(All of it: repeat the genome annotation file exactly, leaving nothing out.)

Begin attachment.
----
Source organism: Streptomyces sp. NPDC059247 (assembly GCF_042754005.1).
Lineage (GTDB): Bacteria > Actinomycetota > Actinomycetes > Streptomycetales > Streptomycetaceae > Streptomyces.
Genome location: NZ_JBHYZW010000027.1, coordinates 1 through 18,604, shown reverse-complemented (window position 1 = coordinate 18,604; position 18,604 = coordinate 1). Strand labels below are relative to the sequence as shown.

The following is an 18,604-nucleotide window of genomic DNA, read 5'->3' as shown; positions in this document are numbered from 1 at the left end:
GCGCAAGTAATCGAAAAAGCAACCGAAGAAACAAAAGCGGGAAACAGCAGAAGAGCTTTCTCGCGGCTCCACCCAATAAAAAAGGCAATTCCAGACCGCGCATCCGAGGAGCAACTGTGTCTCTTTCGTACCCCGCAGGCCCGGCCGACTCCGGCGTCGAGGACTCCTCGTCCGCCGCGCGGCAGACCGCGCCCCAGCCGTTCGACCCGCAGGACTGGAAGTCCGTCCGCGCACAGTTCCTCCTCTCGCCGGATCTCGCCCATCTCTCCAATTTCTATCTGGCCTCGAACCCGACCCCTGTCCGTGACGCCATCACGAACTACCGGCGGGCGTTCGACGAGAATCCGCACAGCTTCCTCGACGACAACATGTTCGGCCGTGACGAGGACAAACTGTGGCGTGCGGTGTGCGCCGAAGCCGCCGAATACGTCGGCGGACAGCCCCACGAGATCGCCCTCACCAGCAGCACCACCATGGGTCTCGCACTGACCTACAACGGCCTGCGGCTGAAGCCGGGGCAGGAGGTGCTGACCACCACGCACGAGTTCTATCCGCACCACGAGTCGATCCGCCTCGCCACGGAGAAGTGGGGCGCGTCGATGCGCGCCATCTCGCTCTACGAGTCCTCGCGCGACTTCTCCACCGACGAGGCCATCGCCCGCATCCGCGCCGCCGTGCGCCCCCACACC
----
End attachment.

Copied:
Source organism: Streptomyces sp. NPDC059247 (assembly GCF_042754005.1).
Lineage (GTDB): Bacteria > Actinomycetota > Actinomycetes > Streptomycetales > Streptomycetaceae > Streptomyces.
Genome location: NZ_JBHYZW010000027.1, coordinates 1 through 18,604, shown reverse-complemented (window position 1 = coordinate 18,604; position 18,604 = coordinate 1). Strand labels below are relative to the sequence as shown.

The following is an 18,604-nucleotide window of genomic DNA, read 5'->3' as shown; positions in this document are numbered from 1 at the left end:
GCGCAAGTAATCGAAAAAGCAACCGAAGAAACAAAAGCGGGAAACAGCAGAAGAGCTTTCTCGCGGCTCCACCCAATAAAAAAGGCAATTCCAGACCGCGCATCCGAGGAGCAACTGTGTCTCTTTCGTACCCCGCAGGCCCGGCCGACTCCGGCGTCGAGGACTCCTCGTCCGCCGCGCGGCAGACCGCGCCCCAGCCGTTCGACCCGCAGGACTGGAAGTCCGTCCGCGCACAGTTCCTCCTCTCGCCGGATCTCGCCCATCTCTCCAATTTCTATCTGGCCTCGAACCCGACCCCTGTCCGTGACGCCATCACGAACTACCGGCGGGCGTTCGACGAGAATCCGCACAGCTTCCTCGACGACAACATGTTCGGCCGTGACGAGGACAAACTGTGGCGTGCGGTGTGCGCCGAAGCCGCCGAATACGTCGGCGGACAGCCCCACGAGATCGCCCTCACCAGCAGCACCACCATGGGTCTCGCACTGACCTACAACGGCCTGCGGCTGAAGCCGGGGCAGGAGGTGCTGACCACCACGCACGAGTTCTATCCGCACCACGAGTCGATCCGCCTCGCCACGGAGAAGTGGGGCGCGTCGATGCGCGCCATCTCGCTCTACGAGTCCTCGCGCGACTTCTCCACCGACGAGGCCATCGCCCGCATCCGCGCCGCCGTGCGCCCCCACACC